A Gold Medal Portfolio Award is the highest honor students can receive in the Scholastic Art & Writing Awards. Each year, jurors choose portfolios of sixteen high school seniors whose works best represent the Scholastic Awards’ judging criteria: originality, technical skill, and emergence of a personal vision or voice. Over the next eight weeks, we’ll be profiling two of the 2017 Gold Medal Portfolio recipients. First up are Keiji Ishida and Carissa Chen.
Keiji’s and Carissa’s works both touch on the culture of today. Through their art and writing, each explores how society’s views on technology and gender inform our individual identity and shape our culture. As Keiji mentions in his artist statement, “no matter how different one’s culture may be, there is always a common thread that connects us to each other.”
“Teaching Little Girls to Turn into Plastic Dolls”
Personal Essay & Memoir by Carissa Chen, Grade 12, Age 18, Phillips Exeter Academy, Exeter, NH
Inspired by Jamaica Kincaid
I think, therefore I am
a man. Woman is free
but everywhere in chains;
let your gender shackle you
to the kitchen cabinet;
As your children grow up, feed the boy more, he needs it for his bones; feed the girl less, she must be pretty and skinny; As your children grow up, give the boy the books, the Legos, the swords. Give your daughter a doll; give your daughter a doll with ridiculous proportions; tell your daughter as you give her the doll that this beautiful, beautiful, sexy doll is a gift; do not think about the doll’s mocking waistlines, platinum blond hair, plastic, plastic smiles; This, honey, is how you undress a doll, yank off the clothes forcefully; and darling this is how you braid her hair; a repetitive weaving motion–in, out, in out; Mamma, why isn’t my hair straight and blond? Why can’t I braid it?
Do not ask questions! Questions are for boys! Do not read, books are for boys! Here, take this toxic glitter eyeliner instead! Do not construct Lego buildings, knowledge is for boys! Here, take this scratchy, itchy dress instead! Oh honey, do not speak, words, thoughts, and opinions are for boys! Here, take this fake easy-bake instead and cook dinner instead!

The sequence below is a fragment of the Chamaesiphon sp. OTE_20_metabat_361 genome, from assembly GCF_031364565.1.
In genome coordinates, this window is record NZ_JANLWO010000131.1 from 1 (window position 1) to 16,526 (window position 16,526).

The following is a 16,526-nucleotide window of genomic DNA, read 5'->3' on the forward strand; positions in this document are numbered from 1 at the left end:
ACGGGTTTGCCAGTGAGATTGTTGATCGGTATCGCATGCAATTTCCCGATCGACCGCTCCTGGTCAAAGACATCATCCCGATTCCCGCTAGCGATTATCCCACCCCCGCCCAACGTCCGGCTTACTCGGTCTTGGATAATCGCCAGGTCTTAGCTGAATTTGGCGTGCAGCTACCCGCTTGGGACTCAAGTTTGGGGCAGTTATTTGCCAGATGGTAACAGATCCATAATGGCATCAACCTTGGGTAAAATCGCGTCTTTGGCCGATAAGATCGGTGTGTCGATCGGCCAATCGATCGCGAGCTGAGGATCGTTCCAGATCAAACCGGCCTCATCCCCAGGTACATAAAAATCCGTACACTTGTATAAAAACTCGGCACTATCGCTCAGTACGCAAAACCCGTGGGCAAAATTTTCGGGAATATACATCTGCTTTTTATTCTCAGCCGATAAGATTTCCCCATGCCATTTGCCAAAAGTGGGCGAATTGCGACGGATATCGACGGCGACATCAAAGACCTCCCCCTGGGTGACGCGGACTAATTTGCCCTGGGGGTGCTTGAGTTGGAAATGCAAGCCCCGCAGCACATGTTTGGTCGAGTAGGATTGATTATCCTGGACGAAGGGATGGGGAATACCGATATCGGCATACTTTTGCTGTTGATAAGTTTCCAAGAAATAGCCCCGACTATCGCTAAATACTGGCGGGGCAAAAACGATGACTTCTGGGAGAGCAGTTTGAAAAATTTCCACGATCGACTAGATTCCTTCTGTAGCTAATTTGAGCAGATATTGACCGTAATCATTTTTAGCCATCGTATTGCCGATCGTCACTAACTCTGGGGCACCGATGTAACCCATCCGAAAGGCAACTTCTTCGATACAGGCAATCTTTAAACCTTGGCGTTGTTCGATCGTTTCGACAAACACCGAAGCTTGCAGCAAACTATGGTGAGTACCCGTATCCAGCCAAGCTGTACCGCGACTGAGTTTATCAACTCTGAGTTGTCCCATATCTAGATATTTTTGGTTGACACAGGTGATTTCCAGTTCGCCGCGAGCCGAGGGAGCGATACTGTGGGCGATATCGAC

Honey, come here and look at the mirror. Take your finger and pinch the skin covering your eyes. Trace your nails in a moon-shape semicircle, do you notice how the skin folds now? Look how much bigger your eyes seem! You don’t look sleepy, bored, or Asian anymore! Honey, you really should try double eyelid surgery. The kids won’t make fun of you on the school yard.
Oh darling! That much glitter eyeliner? People will think you’re a slut just like you really are! Oh honey! That ugly dress? People will think you’re fat just like you really are! Oh baby! That pink cupcake from your easy-bake? Don’t you listen? You need to be pretty and skinny if you want to find a good husband.
Mamma, I think I want to be a doctor! But all girls faint at the sight of blood! Oh now, stop crying, girls always cry too much! And then they ask why they can’t be in business or science or law? Tears would spool over the dollar bills! They can’t make money! Tears would ruin the DNA samples! They don’t know how to control themselves! Tears would flood over their law cases! They don’t know how to speak, let alone save themselves!
Come here, I’ll teach you a trick: Mix rice wine with mahlab if your stomach swells, get rid of that baby girl. My grandmother taught me, mix an ounce of the wine, perhaps a dash of apple cider vinegar, and season with mahlab. Some call it gendercide: 10 million Indian baby girls dead in ten years, 200 million baby girls aborted in China. Swallow the liquid all, let it lick the back of your throat,
over and over,
and now honey,
begin to clean the sink.